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Why Didn’t CPC and CPM Growth in Digital Marketing Keep Pace in Q4?

Advertisers across channels and verticals saw extreme Y/Y increases in CPC and CPM in Q2 and Q3 of 2021. Data from our Digital Marketing Reports showed double-digit growth in cost per metrics across Facebook, paid search, and more, as summarized below:

graph of CPC and CPM growth 2021

 
As a result, advertisers braced themselves for more expensive traffic across advertising channels during the Q4 holiday season. However, that’s not what played out – Merkle’s Q4 2021 Digital Marketing Report showed more modest increases in CPC and CPM:

graph of CPC and CPM growth q4 2021

 
There were several factors that caused Q4 CPC and CPM to experience lower Y/Y increases in Q4 than earlier in the year.

1. Brands experienced unique challenges with staffing and supply chains.

Retailers and the media alike were talking about supply chain challenges in the months leading up to the holiday season. Brands were concerned with keeping inventory stocked for holiday shoppers, and as we found out, rightfully so. The Adobe Digital Economy Index found that out-of-stock messages were up 258% in November 2021 compared to 2019.

Advertisers typically invest heavily in Q4 advertising to capture increased demand, which drives up CPC and CPM. However, without the inventory to support more shoppers, brands did not lean as aggressively into digital advertising, keeping cost-per increases lower than in previous quarters. With staffing shortages piled on top of inventory challenges, some advertisers pulled back or paused advertising earlier than usual, further impacting the competitive landscape.

2. Consumers shifted their shopping behavior.

In 2020, Amazon held Prime Day in October instead of its typical summer timeframe, essentially kicking off the holiday deal season a month-plus earlier than usual. Other brands followed suit with deals running around and after Prime Day. As a result, the shopping season was more spread out with consumers purchasing earlier.


Fast forward to 2021 – Prime Day moved back to the summer, but shoppers once again started shopping earlier in the holiday season. This could have been held-over behavior from the year before, but there were also other potential contributing factors. The supply chain challenges were well-publicized, with news outlets encouraging shoppers to buy gifts early. Consumers were also haunted by the shipping delays of the 2020 holiday season, which led to some gifts getting delivered well after the holidays. These three factors likely contributed to a more spread out 2021 holiday season.


From a marketer’s standpoint, this meant there wasn’t a neat, fiercely competitive five- or six-week window to lean into with ad spend – again, helping to keep the cost-per spikes under control compared to what was expected.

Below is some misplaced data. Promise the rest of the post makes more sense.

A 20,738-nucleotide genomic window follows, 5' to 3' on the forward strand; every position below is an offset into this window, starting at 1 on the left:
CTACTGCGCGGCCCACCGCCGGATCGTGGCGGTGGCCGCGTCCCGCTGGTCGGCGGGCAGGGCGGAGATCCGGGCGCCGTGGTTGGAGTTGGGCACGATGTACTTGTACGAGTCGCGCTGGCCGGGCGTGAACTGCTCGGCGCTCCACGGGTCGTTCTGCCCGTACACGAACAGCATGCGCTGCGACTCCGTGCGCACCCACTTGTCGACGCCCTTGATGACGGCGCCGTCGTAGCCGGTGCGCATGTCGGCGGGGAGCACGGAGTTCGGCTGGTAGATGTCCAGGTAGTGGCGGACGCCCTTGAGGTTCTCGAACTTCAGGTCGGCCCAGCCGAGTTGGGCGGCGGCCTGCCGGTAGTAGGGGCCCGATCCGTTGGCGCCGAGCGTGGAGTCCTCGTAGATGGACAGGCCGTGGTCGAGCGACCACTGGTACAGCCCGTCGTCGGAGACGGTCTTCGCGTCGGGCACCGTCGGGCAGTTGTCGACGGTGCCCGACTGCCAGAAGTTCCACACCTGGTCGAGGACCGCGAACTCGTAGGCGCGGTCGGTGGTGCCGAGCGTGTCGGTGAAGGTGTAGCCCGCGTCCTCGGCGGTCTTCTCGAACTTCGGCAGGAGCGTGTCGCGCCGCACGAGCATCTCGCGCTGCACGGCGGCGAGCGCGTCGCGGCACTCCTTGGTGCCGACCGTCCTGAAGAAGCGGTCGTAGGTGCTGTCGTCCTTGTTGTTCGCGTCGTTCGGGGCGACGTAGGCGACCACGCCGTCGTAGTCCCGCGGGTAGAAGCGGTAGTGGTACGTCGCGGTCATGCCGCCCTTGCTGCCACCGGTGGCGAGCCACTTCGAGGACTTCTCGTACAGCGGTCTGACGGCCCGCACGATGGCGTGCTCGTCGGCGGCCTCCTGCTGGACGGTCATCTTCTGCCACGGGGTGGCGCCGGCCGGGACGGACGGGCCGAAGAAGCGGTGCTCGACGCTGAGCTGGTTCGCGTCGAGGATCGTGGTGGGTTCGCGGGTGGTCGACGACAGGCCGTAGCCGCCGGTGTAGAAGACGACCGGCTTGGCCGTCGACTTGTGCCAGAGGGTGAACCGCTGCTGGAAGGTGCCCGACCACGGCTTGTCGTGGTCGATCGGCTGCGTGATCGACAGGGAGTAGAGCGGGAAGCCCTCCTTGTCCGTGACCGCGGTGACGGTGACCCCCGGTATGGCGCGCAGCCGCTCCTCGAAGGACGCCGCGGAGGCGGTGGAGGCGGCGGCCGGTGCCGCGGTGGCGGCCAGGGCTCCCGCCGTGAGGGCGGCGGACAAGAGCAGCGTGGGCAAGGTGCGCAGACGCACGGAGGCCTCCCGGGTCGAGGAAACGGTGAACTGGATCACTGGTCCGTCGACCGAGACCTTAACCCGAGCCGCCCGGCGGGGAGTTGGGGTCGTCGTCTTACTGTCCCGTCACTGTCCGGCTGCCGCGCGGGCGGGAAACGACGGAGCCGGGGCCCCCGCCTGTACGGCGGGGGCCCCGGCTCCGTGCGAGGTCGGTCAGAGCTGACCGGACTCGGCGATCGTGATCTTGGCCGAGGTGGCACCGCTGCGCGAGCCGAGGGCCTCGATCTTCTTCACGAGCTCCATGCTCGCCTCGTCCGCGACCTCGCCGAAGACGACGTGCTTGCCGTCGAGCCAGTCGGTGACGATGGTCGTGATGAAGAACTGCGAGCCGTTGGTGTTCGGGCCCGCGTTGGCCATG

3. There was a higher starting point for year over year comparisons.

Understanding the baseline data is critical when we’re talking about Y/Y performance. 2020 was, dare we say, unprecedented, when it came to most things – digital performance included. Q2 and Q3 were especially unusual from a click and CPC/CPM standpoint, but how does our perspective change if we aggregate 2020 and 2021 performance and compare it to 2019?

Looking at paid search, we might guess that the CPC ups and downs from 2021 and 2020, respectively, might even each other out. Maybe not entirely, but to some degree.
 

Y/Y CPC changes - paid search

 
And we’d be right. When we combine 2020’s declines with 2021’s increases, we find that compared to 2019, Q2 CPC was up just 6%, Q3 CPC increased 26%, and Q4 CPC jumped 13%. That variation across quarters is much less stark than when we look strictly at 2021 versus 2020.

Facebook follows a similar trend. There are peaks and valleys for CPM changes over the course of the last two years, but when we compare where we are in 2021 to where we were in 2019, growth is much more consistent quarter to quarter – 24% in Q2, 31% in Q3, and 19% in Q4.
 

Y/Y CPC changes - facebook

Factors from supply chains, the labor market, brands, consumers, and the data combined to drive lower Y/Y CPC and CPM increases in Q4 than in Q2 and Q3 – unexpected but warmly welcomed changes. Learn more about trends from Q4 across paid search, organic search, paid social, and Amazon by downloading our Q4 2021 Digital Marketing Report.
 

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